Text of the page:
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BREWER, Appellant, v. CLEVELAND CITY SCHOOLS BOARD OF EDUCATION.
Vera Brewer, plaintiff-appellant, appeals the trial court's granting of summary judgment in favor of the Cleveland Board of Education (“Cleveland Board”), defendant-appellee, on her complaint for sexual harassment, racial discrimination, and sexual discrimination allegedly committed by her supervisors-Carl Lucido and Donald Wilson. Brewer, an African-American female employed as an assistant custodian by the Cleveland Board, claimed that (1) a co-worker made racist remarks about “Black people on welfare” and called her “Aunt Jemima,” (2) she was asked to “use her feminine ways” to procure custodial supplies, and (3) she was given poor work evaluations and increased work that was not given to male employees, assigned dangerous chores, and denied promotions to higher paying positions. Brewer assigns the following error for our review:
“The trial court erred in granting defendant-appellee's motion for summary judgment when plaintiff-appellant provided appropriate evidence to demonstrate that genuine issues of material fact were in dispute as to whether defendant-appellee board of education subjected plaintiff-appellant to sexual and racial discrimination and harassment, and inflicted severe emotional distress.”
After reviewing the record and arguments of the parties, we affirm the trial court's decision. The apposite facts follow.
On August 17, 1992, Cleveland Board hired Brewer as an assistant custodian. Of two hundred fifteen assistant custodians, only eight were female. In 1993, the Cleveland Board assigned Brewer to Euclid Park Elementary School (“Euclid”), where Carl Lucido, a white male, was her supervisor.
Brewer claimed that Lucido referred to her and an African-American female assistant cook as “Aunt Jemima.” On one occasion, he made disparaging remarks about African-Americans on welfare and commented about Brewer once being on welfare. Lucido sometimes assigned Brewer to hazardous jobs, such as cleaning the boiler room and jobs requiring heavy lifting.
Brewer claimed that she was sexually harassed, threatened, and intimidated by a male salesman. She reported the incident to Lucido and the Cleveland Board, but to no avail.
At her request, Brewer was transferred to Bolton Elementary School (“Bolton”) then to Iowa Maple Elementary School (“Iowa”). While at Iowa, she was told by her supervisor, Donald Wilson, to “use her feminine ways” to get custodial supplies. Wilson also required her to perform work not required of her male colleagues. She reported Wilson to her union and to the Cleveland Board. Thereafter, Wilson placed poor work evaluations in her employment file.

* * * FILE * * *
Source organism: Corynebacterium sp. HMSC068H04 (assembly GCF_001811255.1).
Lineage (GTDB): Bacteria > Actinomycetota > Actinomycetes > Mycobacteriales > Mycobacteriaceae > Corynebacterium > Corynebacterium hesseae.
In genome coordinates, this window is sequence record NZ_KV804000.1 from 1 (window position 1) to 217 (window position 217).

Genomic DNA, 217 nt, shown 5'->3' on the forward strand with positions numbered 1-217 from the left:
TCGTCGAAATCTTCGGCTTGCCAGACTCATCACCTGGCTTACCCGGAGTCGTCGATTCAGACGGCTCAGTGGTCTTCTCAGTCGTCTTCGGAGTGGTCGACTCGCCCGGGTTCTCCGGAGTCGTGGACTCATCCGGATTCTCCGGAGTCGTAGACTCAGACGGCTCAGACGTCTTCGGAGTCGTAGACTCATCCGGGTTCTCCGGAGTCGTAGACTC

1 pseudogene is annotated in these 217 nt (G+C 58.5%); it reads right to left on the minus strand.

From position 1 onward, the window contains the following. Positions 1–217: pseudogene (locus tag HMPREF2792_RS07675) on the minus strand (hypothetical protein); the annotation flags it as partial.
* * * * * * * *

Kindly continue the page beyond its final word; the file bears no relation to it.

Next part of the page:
Brewer asked for a promotion from Iowa to another school. After initially denying her request, the Cleveland Board transferred Brewer to East Technical High School.
Brewer filed a complaint against the Cleveland Board, alleging that the Cleveland Board, by its agents Lucido and Wilson, sexually and racially discriminated against her, denied her promotions and “preferential” transfers, and intentionally inflicted emotional distress upon her. She also claimed Wilson sexually harassed her.
The Cleveland Board filed summary judgment claiming, as a political subdivision, that it was immune from Brewer's suit under R .C. Chapter 2744 and that Brewer failed to produce evidence of race and sex discrimination, sexual harassment, and intentional infliction of emotional distress. Brewer countered with her affidavit and deposition, including excerpts from the depositions of Richard Mosley (Manager of Building Operations for the Cleveland Board), Margaret Bowers-Moseley (Principal at Iowa Maple Elementary School), and Loretta Smith (custodial employee for Cleveland Board).
Richard Mosley stated that the remarks, if made, were inappropriate and explained that it was not the Cleveland Board's policy to tolerate them. Loretta Smith stated that she, too, had been sexually harassed by a black male supervisor. She viewed her situation as isolated and did not know of one other incident until she learned of Brewer's. She also admitted that she was not a witness to any of Brewer's allegations. Margaret Bowers-Moseley stated that Lucido's remarks were inappropriate.
Brewer also used statistical data in an effort to show an inference of discrimination against female custodians. She argued that hiring only eight females of two hundred fifty-five custodians indicated that the Cleveland Board impermissibly considered sex as a factor in its hiring decisions. Citing United States Postal Serv. Bd. of Governors v. Aikens (1983), 460 U.S. 711, 103 S.Ct. 1478, 75 L.Ed.2d 403, she argued that a plaintiff may use such statistical evidence to prove discriminatory animus.